An extension of hedge cutting and vegetation burning dates was pushed for by the president of the Irish Cattle and Sheep Farmers’ Association (ICSA) in a presentation on the Heritage Bill to the Oireachtas Joint Committee on Culture, Heritage and the Gaeltacht yesterday (Wednesday, December 6).
Speaking after the meeting, ICSA president Patrick Kent said: “We believe that being able to control vegetation on the hills needs the added flexibility of the month of March and likewise we believe that flexibility around hedge cutting in August is essential.”
Commenting on the issue of burning, Kent said: “The reality is that burning in the winter months is seldom feasible and that short days and weather patterns mean that February rarely works.
It must be understood that the land we are talking about is not usually suitable for topping or other types of mechanical control. If we are really interested in wildlife, the best outcome in the long term is achieved by livestock grazing in an extensive manner.
“It is also important to note that there is a code of practice around controlled burning which the ICSA fully advocates,” the president added.
On the issue of hedge cutting, Kent said: “In practice, farmers are trying to get it all done in three months from September to early December.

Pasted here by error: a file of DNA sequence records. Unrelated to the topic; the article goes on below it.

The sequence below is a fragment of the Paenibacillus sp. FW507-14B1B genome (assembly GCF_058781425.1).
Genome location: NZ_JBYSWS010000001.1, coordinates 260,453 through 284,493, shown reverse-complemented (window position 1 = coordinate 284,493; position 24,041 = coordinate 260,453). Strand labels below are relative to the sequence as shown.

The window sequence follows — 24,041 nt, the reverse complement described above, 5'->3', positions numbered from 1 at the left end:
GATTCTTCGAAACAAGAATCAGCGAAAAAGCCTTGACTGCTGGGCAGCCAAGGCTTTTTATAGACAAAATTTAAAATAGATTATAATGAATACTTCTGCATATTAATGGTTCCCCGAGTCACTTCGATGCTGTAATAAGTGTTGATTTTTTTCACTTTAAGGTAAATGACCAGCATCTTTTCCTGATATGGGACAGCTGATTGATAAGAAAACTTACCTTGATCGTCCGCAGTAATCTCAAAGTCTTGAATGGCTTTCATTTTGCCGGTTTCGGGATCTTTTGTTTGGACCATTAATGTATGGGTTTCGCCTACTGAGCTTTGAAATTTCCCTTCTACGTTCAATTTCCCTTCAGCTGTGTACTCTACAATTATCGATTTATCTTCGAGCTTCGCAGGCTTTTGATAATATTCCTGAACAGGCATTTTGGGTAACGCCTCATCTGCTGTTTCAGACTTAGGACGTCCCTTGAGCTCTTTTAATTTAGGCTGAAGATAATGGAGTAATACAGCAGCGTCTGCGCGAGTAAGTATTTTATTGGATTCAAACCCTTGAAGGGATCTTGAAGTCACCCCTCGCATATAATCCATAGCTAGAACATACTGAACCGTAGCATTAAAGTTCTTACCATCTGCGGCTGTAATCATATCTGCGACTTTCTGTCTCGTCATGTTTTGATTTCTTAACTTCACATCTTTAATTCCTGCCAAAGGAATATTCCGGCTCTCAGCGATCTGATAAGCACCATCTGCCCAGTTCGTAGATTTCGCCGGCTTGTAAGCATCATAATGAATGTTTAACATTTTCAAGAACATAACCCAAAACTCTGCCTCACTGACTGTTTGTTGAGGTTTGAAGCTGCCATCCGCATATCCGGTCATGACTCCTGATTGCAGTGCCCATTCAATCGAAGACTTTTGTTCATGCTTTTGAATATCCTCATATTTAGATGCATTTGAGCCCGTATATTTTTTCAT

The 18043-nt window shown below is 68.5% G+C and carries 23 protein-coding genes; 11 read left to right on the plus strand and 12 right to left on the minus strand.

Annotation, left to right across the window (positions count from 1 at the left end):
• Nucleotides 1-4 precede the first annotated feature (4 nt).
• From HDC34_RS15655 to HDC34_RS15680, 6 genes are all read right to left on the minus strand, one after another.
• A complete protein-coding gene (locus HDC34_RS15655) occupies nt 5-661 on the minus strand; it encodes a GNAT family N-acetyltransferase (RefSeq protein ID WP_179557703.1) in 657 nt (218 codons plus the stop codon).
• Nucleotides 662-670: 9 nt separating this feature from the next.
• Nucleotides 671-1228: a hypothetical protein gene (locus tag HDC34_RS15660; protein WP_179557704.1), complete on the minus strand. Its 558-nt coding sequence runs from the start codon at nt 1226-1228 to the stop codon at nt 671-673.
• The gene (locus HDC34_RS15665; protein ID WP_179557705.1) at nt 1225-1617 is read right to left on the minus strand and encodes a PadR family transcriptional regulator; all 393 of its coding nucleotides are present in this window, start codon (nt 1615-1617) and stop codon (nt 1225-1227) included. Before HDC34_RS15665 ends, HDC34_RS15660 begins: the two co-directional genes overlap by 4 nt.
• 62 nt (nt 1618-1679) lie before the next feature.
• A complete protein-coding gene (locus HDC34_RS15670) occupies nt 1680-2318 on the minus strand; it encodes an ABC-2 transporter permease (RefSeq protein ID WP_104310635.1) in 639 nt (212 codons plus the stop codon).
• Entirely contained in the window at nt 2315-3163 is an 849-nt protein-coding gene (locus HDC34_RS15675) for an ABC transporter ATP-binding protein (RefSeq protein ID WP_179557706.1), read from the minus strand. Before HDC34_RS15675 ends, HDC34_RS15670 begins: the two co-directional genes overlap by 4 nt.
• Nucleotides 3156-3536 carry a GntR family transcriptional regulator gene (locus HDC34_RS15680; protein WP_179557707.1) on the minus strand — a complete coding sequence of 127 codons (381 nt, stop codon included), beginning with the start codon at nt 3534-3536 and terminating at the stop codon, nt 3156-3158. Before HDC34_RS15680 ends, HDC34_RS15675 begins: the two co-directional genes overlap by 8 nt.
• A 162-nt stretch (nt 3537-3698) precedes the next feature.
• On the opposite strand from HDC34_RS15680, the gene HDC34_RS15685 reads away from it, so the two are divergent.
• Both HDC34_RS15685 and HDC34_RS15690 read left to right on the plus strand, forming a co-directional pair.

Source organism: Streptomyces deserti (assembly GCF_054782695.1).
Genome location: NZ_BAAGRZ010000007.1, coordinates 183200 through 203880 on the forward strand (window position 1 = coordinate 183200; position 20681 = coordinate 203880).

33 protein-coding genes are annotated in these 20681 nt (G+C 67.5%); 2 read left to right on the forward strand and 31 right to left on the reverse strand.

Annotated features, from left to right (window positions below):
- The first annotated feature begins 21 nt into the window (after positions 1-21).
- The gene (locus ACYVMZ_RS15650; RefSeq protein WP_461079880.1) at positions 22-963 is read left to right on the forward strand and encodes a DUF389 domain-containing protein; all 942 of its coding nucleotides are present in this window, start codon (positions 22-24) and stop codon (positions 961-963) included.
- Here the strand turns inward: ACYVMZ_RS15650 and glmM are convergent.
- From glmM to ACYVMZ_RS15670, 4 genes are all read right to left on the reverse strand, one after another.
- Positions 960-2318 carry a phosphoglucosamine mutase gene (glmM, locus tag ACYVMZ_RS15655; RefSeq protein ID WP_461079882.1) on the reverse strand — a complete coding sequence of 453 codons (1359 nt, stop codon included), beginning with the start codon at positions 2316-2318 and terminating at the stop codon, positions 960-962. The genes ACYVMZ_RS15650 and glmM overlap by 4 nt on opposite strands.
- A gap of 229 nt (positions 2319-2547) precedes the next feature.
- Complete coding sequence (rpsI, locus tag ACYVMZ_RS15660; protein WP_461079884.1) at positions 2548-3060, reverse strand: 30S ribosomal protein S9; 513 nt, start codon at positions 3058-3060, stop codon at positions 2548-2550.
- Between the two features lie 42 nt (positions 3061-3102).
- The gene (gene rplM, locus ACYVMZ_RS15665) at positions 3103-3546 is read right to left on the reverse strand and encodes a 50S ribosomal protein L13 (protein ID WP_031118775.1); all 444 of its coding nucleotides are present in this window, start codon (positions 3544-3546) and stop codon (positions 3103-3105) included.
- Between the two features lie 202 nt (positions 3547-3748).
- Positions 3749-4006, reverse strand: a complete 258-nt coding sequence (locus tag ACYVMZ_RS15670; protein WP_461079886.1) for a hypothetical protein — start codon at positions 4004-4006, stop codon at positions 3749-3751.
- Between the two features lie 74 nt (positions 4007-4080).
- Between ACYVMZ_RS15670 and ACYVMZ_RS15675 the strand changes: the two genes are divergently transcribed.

“However, as we have seen this year, a lot of that period is beset with heavy rainfall and poor ground conditions. Moreover neatly-trimmed hedges are a critical piece of road safety infrastructure.
“The ICSA believes that roadside hedges in particular should be dealt with in August. If we could at least get the roadside hedge cutting out of the way in August, it makes it more feasible to get the internal hedges done in September and October,” Kent stressed.
It must also be noted that in GLAS some 7,500 farmers have planted 1,200km of new hedgerows and another 3,300km has been rejuvenated by coppicing and hedge laying.
“This demonstrates that farmers are keen to maintain diverse landscapes where relatively small fields are divided by hedges. But if we make the maintenance of hedges too challenging by unduly harsh limitations on hedge cutting, then we are creating a perverse disincentive to any more hedgerow planting and a more bland, open countryside fenced only by wire,” the president concluded.
According to the ICSA, the organisation strongly commended the bill to the committee insisting we have to be pragmatic about the problems that are impacting severely on farmers and on road users right now.